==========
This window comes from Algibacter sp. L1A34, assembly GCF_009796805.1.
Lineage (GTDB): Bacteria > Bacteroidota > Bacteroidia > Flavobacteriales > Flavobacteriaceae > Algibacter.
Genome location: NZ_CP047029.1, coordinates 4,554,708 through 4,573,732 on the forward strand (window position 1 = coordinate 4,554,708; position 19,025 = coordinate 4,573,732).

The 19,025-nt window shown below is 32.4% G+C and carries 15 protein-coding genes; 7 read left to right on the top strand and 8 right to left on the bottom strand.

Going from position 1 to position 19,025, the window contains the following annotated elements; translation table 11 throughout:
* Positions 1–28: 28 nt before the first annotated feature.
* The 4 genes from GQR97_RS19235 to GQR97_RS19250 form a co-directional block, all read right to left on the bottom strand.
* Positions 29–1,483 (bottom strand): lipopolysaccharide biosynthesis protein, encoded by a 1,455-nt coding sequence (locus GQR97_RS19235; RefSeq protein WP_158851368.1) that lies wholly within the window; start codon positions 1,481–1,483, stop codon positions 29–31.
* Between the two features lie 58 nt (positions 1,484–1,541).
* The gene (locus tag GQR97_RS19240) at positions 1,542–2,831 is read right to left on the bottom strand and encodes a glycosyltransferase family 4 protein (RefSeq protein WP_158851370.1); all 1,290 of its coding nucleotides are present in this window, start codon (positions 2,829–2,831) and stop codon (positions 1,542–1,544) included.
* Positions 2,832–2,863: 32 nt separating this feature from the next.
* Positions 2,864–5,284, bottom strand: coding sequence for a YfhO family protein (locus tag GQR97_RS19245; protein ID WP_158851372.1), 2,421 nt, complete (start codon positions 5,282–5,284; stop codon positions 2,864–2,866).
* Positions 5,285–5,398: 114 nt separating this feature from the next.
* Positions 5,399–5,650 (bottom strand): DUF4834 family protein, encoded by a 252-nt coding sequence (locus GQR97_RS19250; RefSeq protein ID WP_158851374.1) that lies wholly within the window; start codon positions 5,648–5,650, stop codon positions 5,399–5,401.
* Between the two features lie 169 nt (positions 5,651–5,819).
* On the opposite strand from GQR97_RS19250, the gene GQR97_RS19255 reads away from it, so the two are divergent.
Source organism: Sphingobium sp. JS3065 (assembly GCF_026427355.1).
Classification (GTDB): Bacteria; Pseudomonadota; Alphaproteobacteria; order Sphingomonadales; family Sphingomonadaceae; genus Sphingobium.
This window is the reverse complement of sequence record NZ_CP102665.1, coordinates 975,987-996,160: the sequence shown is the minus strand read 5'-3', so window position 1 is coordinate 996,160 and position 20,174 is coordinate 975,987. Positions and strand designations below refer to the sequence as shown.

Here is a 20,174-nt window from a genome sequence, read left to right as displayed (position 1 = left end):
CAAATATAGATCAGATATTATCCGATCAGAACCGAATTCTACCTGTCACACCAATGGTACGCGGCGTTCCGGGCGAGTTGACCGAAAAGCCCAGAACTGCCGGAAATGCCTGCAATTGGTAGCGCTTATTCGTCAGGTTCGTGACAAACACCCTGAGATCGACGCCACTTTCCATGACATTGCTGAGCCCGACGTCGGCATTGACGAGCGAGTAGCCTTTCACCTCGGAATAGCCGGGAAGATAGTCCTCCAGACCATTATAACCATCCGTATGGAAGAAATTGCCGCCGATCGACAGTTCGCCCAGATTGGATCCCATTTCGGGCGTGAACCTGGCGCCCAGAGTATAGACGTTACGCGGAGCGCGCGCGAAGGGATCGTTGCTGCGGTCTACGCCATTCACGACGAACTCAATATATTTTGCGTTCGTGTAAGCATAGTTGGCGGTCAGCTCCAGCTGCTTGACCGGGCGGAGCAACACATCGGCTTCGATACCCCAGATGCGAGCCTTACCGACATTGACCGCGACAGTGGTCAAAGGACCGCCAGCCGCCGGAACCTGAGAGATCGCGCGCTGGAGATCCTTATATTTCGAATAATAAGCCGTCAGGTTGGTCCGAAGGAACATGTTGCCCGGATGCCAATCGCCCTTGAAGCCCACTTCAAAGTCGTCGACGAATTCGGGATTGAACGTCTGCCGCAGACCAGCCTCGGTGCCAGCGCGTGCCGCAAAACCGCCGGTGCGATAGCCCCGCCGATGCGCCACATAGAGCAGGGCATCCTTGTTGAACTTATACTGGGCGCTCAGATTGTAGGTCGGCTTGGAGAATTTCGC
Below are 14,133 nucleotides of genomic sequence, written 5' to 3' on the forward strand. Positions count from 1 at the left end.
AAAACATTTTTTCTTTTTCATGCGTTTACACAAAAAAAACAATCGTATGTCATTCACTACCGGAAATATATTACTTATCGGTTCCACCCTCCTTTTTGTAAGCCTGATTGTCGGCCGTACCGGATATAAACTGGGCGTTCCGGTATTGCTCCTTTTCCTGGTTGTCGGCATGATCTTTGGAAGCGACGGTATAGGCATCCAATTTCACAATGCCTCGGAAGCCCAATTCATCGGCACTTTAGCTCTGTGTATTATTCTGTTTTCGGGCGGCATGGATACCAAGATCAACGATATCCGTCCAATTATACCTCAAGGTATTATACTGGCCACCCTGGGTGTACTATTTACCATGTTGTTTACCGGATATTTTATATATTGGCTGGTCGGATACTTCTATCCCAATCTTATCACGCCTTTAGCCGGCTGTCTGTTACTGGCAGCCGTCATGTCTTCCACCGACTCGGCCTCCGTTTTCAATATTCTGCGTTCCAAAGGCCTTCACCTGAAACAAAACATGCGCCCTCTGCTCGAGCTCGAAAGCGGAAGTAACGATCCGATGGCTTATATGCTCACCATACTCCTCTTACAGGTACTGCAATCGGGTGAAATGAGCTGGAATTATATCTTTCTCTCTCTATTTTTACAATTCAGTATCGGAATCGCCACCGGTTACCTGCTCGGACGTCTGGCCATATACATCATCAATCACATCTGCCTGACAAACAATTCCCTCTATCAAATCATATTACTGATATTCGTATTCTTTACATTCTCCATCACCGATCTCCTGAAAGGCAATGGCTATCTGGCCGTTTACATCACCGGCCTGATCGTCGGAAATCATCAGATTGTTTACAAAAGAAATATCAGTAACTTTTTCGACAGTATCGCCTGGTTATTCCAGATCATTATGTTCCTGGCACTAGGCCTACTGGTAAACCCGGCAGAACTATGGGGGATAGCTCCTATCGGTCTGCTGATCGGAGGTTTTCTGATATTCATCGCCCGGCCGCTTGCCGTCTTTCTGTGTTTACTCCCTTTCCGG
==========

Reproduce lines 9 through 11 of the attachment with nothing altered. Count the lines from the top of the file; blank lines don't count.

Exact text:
* Between the two features lie 58 nt (positions 1,484–1,541).
* The gene (locus tag GQR97_RS19240) at positions 1,542–2,831 is read right to left on the bottom strand and encodes a glycosyltransferase family 4 protein (RefSeq protein WP_158851370.1); all 1,290 of its coding nucleotides are present in this window, start codon (positions 2,829–2,831) and stop codon (positions 1,542–1,544) included.
* Positions 2,832–2,863: 32 nt separating this feature from the next.